I think most people have an intense psychological need to feel they are ‘good’. After all, if we are not ‘good’, we probably have extra work ahead of ourselves to set ourselves straight and at the very least, preserve our social standing. Some of us do moral calculus all the time in order to stave off guilt and justify our current course of action. The mature among us value intellectual honesty when doing this, and try to avoid jumping to convenient conclusions.
With all this being said, I think a lot of us too often fall short of being intellectually honest because we really value perceiving ourselves as being ‘good’. For example, just consider the most common argument against moral philosopher Peter Singer’s main point in his famous essay “Famine, Affluence, and Morality“. Many people reject his argument because it’s too demanding–not because its clauses are flawed or the logic tying them together is faulty, but because the conclusion implies just about everyone is currently not as good as they think the are.
If people could better suspend their moral self-judgment, they wouldn’t fall into this sort of trap. There is a time and a place to deal with moral guilt (hopefully by altering our behavior), but it shouldn’t be while we are trying to determine moral truth.
If this sounds trivially obvious, when is the last time you felt you were a moral monster? When did you last feel heavy guilt for spending resources on yourself that could be better allocated to reliably avert a lotof others’ suffering? If you’ve never felt that guilt, you may be putting the cart before the horse in your moral reasoning.
Here I briefly describe why I think some people think moral relativism has a significant truth value.
What does moral relativism say? “You cant say one cultures values are better than another because you evaluate them through your own biased lense.” I hope this is a fair synopsis.
Counter: Moral relativism is incoherent because utility is grounded in the real world, and different actions certainly have different effects on the real world. I bet this is clear to most moral relativists, but I believe there exists a line of reasoning which obscures their thinking.
Moral relativists are probably seeking tolerance. People used to get burned at the stake for believing something outside of the Overton window. For most of us that have discovered the fruits of living in a liberal, diverse society, we obviously do not want to live in a society where people with “wrong” opinions they believe are true are too afraid to speak their mind.
Moral relativists are also probably against imperialism. A big justifier of imperialism is that the colonized beliefs are wrong and they need to be managed.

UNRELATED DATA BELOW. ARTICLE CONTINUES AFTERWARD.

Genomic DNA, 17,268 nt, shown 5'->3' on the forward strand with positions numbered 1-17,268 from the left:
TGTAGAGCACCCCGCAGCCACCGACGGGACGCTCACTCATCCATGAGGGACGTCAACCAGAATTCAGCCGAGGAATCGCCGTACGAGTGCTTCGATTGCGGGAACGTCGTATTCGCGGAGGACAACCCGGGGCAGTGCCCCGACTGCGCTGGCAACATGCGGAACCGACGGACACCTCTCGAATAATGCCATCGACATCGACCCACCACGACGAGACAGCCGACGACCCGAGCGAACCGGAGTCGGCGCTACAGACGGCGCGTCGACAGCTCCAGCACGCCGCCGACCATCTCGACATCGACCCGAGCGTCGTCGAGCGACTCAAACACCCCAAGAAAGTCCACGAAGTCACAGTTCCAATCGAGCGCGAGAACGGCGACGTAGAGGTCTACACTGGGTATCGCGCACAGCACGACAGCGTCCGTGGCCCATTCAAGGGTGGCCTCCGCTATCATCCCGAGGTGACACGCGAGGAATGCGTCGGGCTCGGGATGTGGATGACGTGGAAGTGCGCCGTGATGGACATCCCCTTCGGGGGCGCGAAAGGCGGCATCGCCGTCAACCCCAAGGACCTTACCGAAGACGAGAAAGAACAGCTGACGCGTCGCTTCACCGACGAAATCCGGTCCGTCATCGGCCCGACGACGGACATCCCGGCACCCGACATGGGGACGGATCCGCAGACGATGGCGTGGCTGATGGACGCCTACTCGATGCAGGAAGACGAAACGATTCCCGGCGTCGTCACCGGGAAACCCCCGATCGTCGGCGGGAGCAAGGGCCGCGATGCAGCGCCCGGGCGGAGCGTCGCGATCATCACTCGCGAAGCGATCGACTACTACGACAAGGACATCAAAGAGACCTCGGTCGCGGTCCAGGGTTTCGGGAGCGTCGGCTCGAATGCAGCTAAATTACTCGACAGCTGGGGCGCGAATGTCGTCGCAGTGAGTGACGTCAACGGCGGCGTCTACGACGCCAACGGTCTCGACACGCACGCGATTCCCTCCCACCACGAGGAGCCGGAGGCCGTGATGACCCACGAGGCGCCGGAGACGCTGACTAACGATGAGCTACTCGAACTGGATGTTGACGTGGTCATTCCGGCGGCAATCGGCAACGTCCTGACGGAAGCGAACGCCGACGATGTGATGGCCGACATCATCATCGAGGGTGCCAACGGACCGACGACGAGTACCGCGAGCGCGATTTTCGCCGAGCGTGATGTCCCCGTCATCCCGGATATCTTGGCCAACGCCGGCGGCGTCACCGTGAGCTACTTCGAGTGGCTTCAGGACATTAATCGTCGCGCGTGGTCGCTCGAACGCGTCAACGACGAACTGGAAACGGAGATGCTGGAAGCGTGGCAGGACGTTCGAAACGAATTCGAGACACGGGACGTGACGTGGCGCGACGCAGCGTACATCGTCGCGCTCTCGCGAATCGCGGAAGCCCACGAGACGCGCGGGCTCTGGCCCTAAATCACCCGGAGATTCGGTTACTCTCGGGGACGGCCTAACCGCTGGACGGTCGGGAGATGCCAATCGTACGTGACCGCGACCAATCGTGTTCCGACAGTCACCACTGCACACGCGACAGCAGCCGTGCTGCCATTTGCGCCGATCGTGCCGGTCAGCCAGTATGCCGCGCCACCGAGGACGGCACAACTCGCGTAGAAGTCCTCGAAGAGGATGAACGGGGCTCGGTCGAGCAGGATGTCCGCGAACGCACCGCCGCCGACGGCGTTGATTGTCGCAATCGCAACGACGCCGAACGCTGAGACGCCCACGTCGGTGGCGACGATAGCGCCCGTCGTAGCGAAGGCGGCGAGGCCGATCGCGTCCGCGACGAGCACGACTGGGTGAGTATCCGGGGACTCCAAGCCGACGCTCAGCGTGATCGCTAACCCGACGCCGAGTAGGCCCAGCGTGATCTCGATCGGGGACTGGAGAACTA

Moral relativists want to prevent stonings, the closure of public discourse, and imperialism, but instead of focusing on how one ought to respond to another person’s/culture’s wrong belief, they say the belief isn’t wrong in the first place. The threat of the slippery slope that starts at judgement of another culture’s values is perceived as worse than not acting as if cultural beliefs did have different utility.
Followed to its conclusions, this creates an unmanageable world to live in as we simply cannot maximize utility functions that are grounded at all in the real world.
BLUF: A periodically-updated consortium of links relating to improving one’s well-being and personal life.
James Clear– I’m partially allergic to the term “self-improvement”, which often just consists of the same not-even-wrong platitudes regurgitated repeatedly, but James actually has a bunch of decent, concise articles that I appreciate every so often.
NutritionFacts.org– Given all the problems and conflicting advice in nutrition science, I think most of us still have plenty of doubts about what constitutes a healthy diet. I am no expert, but I was obsessed about nutrition for a few months about 4 years ago, and I ended up trusting him and his website more than anyone else.
EFF Surveillance Self-Defense– If one can’t trust the Electronic Frontier Foundation, I am not sure who they can trust as a source for information about digital security. This is a good list of many topics relating to infosec.
BLUF: For problems that we are destined to solve, one’s impact can be thought of as how quickly their efforts expedite a solution times the utility of each moment of that expedition.
We are already well on the path to solve a few great ethical challenges that face us. A clear example, in my mind, is factory farming. The science is already here that these animals are very likely to be experiencing immense suffering, we are quickly coming up with replacements for meat (to satisfy stubborn consumers) via food technology, and moral advocacy efforts are leading people to become sentientists and reducetarians or vegans. It’s only a matter of time until the will of the populace leads politicians to pass legislation to drastically tax animal products and improve the conditions of factory farms, or outright shut them down.